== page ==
The Federal Trade Commision yesterday accused Ford Motor Co. of violating the law by failing to inform buyers of almost 2.7 million cars of a design flaw that could cause major engine damage.
The alleged defect exists in four and six-cylinder engines installed in Maverick, Comet, Grenada, Monarch, Pinto, Bobcat and Mustang cars in 1974, 1975, 1976 and 1977 models.
The agency's complaint, which Ford called "regreattable," charged that the nation's second largest auto maker knew of the defect at least since February 1976 but failed to warn prospective buyers about the problem or the costly repairs that might be necessary to correct it.
In addition, Ford initiated an adjustment program to repair or compensate for the defects but failed to notify buyers or current owners of the cars about the program, the FTC alleged. Although Ford dealers were notified, the FTC alleged that many buyers are not compensated because they don't know about the program, because compensation does not extend to cars beyond a certain mileage or model year, or because some dealers do not abide by the program.
The agency said failure to disclose to consumers information about the defect and the compensation program constitutes deceptive and unfair practices in violation of the FTC Act. The commission also alleged that Ford has falsely advertised its cars as durable and reliable since some models may allegedly suffer from the defect which may substantially affect performance.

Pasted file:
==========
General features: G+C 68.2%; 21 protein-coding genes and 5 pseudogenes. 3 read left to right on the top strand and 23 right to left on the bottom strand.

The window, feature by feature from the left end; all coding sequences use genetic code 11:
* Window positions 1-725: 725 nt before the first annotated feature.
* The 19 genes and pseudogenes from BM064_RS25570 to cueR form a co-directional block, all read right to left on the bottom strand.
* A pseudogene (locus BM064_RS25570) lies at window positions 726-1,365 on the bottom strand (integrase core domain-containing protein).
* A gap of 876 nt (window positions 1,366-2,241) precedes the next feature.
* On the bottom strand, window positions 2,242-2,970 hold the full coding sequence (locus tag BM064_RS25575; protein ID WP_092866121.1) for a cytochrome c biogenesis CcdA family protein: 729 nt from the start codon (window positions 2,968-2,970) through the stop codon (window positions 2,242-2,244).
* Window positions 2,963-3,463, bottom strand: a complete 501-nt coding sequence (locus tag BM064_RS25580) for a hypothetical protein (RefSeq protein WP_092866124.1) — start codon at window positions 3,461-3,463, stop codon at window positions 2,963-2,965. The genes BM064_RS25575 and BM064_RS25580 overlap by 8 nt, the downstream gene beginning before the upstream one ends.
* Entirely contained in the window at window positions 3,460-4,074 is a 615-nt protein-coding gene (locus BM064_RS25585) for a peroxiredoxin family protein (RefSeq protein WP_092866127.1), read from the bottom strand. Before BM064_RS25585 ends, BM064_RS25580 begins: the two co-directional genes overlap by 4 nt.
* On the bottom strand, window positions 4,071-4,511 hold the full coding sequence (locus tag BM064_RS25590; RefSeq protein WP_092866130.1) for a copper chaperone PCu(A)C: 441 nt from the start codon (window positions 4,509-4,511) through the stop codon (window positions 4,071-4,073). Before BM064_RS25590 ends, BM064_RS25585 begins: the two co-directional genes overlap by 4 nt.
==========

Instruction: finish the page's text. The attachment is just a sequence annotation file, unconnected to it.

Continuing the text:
The commission, which issues a complaint when it has "reason to believe" the law has been violated, said it may seek, among other things, to require Ford to compensate those whose cars are affected by the defect, or to disclose to each buyer the existence of the defect and the adjustment program to repair it.
C.V. Barion, General Manager of Ford Parts and Service Division, said yesterday the defect affects "only about 2 per cent" of the 1974-77 small engines, an estimated 55,000 cars, and "usually manifests itself in extremely cold weather.
"Moreover, it is not clear how much of the problem is due to faulty maintenance procedure or improper vehicle operation," he said.
The defect, called "piston scuffing," results from the scraping of metal surfaces of the pistons and the cylinder walls when enough oil doesn't reach the walls while the engine is warming up. The engines of the 1978 models were altered to correct the problem.
Ford has estimated the cost of repairs at between $190 to $250 a car.
In announcing the complaint, Tracy A. Westen, deputy director of the FTC's Bureau of Consumer Protection, said the FTC staff believes the case "seeks to establish basic principles of fair dealing by large automobile manufactureres toward the consuming public . . .
"Automobiles with substantial hidden defects should not be sold to unsuspecting consumers without frank and candid disclosure of those defects," he said. He added tht automakers discovering a significant defect have an obligation to notify consumers who have already bought the affected cars.
Ford's Barion said that Ford had been talking with the FTC staff about their adjustment program and thought they had an agreement on expanded handling of it. He said Ford was making adjustments on vehicles outside the time and mileage limitations depending on the maintenance history and the car's amount and type.